If the newly revived Winnipeg Jewish Theatre wanted to come back with a resounding splash, it’s certainly done that with its latest production: “Bad Jews”.

There’s something about relatives gathering together for a shiva that inspires electric dialogue, what with Jonathan Tropper’s novel “This is Where I Leave You” (which was turned into a pretty good film last year) also treading on similar ground as “Bad Jews”.
Interestingly, as I was watching WJT’s excellent production of “Bad Jews”, I kept wondering about the respective backgrounds of Joshua Harmon, the  “Bad Jews” playwright, and Tropper. They’re both New Yorkers (although Harmon was born in Massachusetts); Tropper was born in 1970, Harmon in 1971. They’ve both been inspired by their own backgrounds to write about what they know best: Growing up Jewish and, in both “This is Where I Leave You” and “Bad Jews”, an attractive “shiksa” is brought to a shiva by a brother who is on less than good terms with one or more of his relatives. It left me wondering: Is there any other ethnic group that can continually provide such rich material – both comedic and dramatic, that resonates so universally with audiences everywhere?
Not that the almost totally Jewish audience that was watching “Bad Jews” the night I was there wouldn’t be feeling quite uncomfortable watching this particular play. There are more than enough references to stereotypical notions of what it means to be Jewish that would probably arouse anger in anyone who might be tired of those stereotypes.  The acerbically foul-mouthed Dafna  (played brilliantly by Connie Manfredi), for instance, with her wild mane of hair, plays to the notion that Jewish girls may be short on looks, but they certainly make up for it with their brains.
In contrast with the “won’t shut up” Dafna, we have the pleasant and cutish (although she seemed so awfully young) Melody (played by Andrea Del Campo), who seems to be a few bricks short of a load. (When Dafna comments about the musical note that Melody has tattooed on her leg, Melody explains that she has it to remind herself that she likes music.)
The two male characters – Jonah (played by Kristian Jordan), and his older brother Liam (played by Justin Otto), are, in turns, either totally taken aback by Dafna’s unremitting attacks on Liam or, in the case of Liam, provoked into fighting back just as viciously. Poor Liam, for instance, is forced to defend his and his girlfriend’s honour when all they wanted to do was find a place to bed down for the night before attending Liam’s (and Dafna’s and Jonah’s) late grandfather’s shiva the next day. Could anyone blame him for responding to Dafna’s barbs by making pointed references to, not only the hair on her head, but in other more personal parts of her body as well?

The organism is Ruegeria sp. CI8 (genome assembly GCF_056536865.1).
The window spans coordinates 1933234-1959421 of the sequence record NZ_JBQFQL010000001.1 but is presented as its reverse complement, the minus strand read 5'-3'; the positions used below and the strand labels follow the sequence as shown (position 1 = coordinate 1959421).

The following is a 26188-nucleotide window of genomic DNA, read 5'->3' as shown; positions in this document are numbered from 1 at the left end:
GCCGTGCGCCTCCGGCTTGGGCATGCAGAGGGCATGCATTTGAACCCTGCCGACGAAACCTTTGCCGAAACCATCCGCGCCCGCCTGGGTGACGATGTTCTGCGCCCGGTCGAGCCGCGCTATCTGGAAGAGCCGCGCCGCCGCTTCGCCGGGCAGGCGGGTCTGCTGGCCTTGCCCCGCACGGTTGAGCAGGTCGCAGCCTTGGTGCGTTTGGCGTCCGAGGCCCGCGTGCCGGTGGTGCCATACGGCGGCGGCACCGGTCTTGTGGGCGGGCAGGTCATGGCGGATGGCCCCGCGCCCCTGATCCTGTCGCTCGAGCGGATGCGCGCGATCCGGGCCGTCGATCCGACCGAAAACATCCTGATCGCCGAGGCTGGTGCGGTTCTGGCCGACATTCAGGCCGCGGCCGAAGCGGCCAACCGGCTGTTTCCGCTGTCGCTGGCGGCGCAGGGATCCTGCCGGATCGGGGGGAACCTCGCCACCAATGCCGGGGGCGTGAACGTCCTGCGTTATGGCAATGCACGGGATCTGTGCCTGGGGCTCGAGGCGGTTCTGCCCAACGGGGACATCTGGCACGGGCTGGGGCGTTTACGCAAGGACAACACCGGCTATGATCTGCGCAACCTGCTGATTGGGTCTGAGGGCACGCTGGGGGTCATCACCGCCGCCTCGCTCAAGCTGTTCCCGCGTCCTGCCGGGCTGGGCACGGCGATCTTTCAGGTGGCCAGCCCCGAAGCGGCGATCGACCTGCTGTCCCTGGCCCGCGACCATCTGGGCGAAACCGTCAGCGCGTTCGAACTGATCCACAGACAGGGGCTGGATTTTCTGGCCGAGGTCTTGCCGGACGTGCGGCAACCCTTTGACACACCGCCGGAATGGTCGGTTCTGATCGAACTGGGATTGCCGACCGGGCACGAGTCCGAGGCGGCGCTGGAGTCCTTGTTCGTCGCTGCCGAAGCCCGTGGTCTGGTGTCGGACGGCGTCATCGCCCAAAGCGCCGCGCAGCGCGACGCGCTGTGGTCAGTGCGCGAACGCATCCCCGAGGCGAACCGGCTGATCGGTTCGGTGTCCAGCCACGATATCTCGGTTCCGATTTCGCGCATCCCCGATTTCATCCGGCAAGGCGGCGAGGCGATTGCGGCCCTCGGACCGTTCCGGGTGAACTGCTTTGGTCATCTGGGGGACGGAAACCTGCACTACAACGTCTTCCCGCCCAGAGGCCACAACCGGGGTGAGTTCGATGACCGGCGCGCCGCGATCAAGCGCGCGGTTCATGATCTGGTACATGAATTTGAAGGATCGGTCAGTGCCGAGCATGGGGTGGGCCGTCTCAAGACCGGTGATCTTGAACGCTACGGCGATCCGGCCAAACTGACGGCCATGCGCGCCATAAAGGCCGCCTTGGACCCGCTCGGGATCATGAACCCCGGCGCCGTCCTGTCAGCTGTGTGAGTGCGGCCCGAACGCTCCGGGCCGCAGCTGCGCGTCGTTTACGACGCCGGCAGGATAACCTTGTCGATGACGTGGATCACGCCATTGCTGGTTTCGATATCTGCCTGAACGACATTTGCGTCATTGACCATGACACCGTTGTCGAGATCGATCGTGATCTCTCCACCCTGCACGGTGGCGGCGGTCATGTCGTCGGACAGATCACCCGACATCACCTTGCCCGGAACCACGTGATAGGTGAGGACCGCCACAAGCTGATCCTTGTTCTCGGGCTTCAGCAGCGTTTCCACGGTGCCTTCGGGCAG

In fact, as I was listening to the increasingly self-righteous Dafna trumpet her superiority over Liam (whom she would often refer to derisively as “Shlomo”, his true birth name), I kept asking myself: “Would non-Jews watching this really think this is what Jewish girls are like?” Again, she reminded me so much of another modern Jewish grade A bitch, “Suzie”, from Larry David’s “Curb Your Enthusiasm”.
If, as Kevin Prokosh noted in his review of “Bad Jews”, it can be compared to “Who’s Afraid of Virginia Woolf” in terms of how a male and female character savage each other, does peeling back the past between two characters ever lead to pleasant memories? While it certainly didn’t engender the kind of incendiary dialogue that pervaded “Bad Jews”, perhaps the best scene was one in which both Dafna and Liam reminisce about a family dinner at a Chinese restaurant that had disastrous consequences. I could have used a few more scenes like that to relieve the tension occasionally.
More than anything though, “Bad Jews” is about coming to terms with Jewish identity in 2015. Dafna harps on her moving to Israel to live an observant life with her Israeli soldier boyfriend Gilad, while Liam is working on his PhD about Japanese culture and is about to propose to Melody (whom Dafna derides as having come from Delaware; in a hilarious segue, she launches into a diatribe against rich WASPs from Delaware). If Dafna is more “Jewish” than Liam, then I think I’d rather be less Jewish and more like Liam, whose essential decency is partly stripped away as a result of his having to defend his – and Melody’s honour, from Dafna’s stinging criticisms.
“Bad Jews” is certainly thought-provoking. Still, I was left wondering whether it resonates differently with non-Jews than Jews. I’d be curious to hear from others on this point.
“Bad Jews” is on at the Berney Theatre until May 17. For ticket information go to or call 204-477-7478.